A platform is a product on which you build other products. Intuitively, that sounds right, but it doesn't stop a technology provider from calling a simple application with a few programmatic entry points, frequently for partial data extraction, a 'platform.' That is too much of a stretch. However, a real platform needs to be reasonably complex and nearly complete. So, is a bunch of APIs a platform? Well, at a minimum, it's the start of one. Platform engineering takes that "bunch of APIs" and gives API consumers what they need in a 'user-friendly, self-service' way. In addition to APIs, platforms support software development, application integration and application operation with event handlers, bits of user interface, data models, architectural templates, process logic, microservices etc. APIs provided by third parties (i.e., not the platform owner, frequently a SaaS provider) are part of the equation, too.

Platform Engineering isn't new, but it is the evolution of a science that started decades ago. At the beginning of the API Economy, a few companies, like Twilio, managed to take advantage of APIs and get platform engineering right. The rest of the IT world is catching up, revolutionizing how we build, innovate and connect. The financial sector is no exception; consumers expect innovation, and regulators demand compliance. Sound platform engineering, especially when including reusable integration APIs, is the answer to increased flexibility and scalability.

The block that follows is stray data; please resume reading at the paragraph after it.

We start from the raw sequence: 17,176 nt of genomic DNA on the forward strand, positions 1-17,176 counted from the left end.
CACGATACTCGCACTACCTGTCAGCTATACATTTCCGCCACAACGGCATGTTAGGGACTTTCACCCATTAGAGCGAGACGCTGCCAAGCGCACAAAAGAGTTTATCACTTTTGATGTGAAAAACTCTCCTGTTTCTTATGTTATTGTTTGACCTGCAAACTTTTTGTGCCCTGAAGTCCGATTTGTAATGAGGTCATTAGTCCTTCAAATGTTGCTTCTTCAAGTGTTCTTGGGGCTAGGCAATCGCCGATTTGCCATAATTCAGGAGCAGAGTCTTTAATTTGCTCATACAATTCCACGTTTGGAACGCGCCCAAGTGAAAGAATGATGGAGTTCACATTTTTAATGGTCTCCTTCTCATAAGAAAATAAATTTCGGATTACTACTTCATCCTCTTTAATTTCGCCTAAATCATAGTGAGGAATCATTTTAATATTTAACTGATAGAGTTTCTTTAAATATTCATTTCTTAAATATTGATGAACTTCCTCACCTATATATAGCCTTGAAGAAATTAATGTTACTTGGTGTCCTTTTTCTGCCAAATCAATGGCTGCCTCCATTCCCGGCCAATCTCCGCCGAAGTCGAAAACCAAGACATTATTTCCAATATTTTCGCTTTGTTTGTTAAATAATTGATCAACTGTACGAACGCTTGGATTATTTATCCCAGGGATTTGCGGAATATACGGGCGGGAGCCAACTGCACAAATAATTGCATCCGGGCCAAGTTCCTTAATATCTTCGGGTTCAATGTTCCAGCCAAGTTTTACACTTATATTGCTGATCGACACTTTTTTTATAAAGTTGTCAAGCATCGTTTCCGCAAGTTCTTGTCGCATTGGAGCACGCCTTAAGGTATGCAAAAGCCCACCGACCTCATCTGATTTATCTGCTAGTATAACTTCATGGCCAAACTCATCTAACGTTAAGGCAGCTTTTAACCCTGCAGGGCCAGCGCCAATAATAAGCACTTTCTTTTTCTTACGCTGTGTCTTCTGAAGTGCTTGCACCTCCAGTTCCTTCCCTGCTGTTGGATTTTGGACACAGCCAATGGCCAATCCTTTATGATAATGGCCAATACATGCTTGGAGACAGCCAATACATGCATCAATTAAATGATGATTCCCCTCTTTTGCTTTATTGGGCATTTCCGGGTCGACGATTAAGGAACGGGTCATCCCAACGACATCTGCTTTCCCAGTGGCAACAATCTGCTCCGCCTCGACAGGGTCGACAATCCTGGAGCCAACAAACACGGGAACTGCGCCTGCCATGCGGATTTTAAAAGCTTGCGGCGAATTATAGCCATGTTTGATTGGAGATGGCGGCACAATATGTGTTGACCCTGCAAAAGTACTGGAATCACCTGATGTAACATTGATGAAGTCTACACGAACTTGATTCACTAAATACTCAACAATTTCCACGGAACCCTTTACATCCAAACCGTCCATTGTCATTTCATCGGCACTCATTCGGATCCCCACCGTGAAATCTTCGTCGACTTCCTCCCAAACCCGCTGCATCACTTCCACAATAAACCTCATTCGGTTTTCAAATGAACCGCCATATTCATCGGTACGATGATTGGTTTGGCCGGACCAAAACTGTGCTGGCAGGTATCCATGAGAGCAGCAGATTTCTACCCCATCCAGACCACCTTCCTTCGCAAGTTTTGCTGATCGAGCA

All financial institutions are using robust platforms to operate safely and efficiently. How platform engineering evolves has different impacts and outcomes depending on whether credit unions outsource IT operations or manage them internally.

If Outsourcing IT - Is Your CUSO Keeping Pace?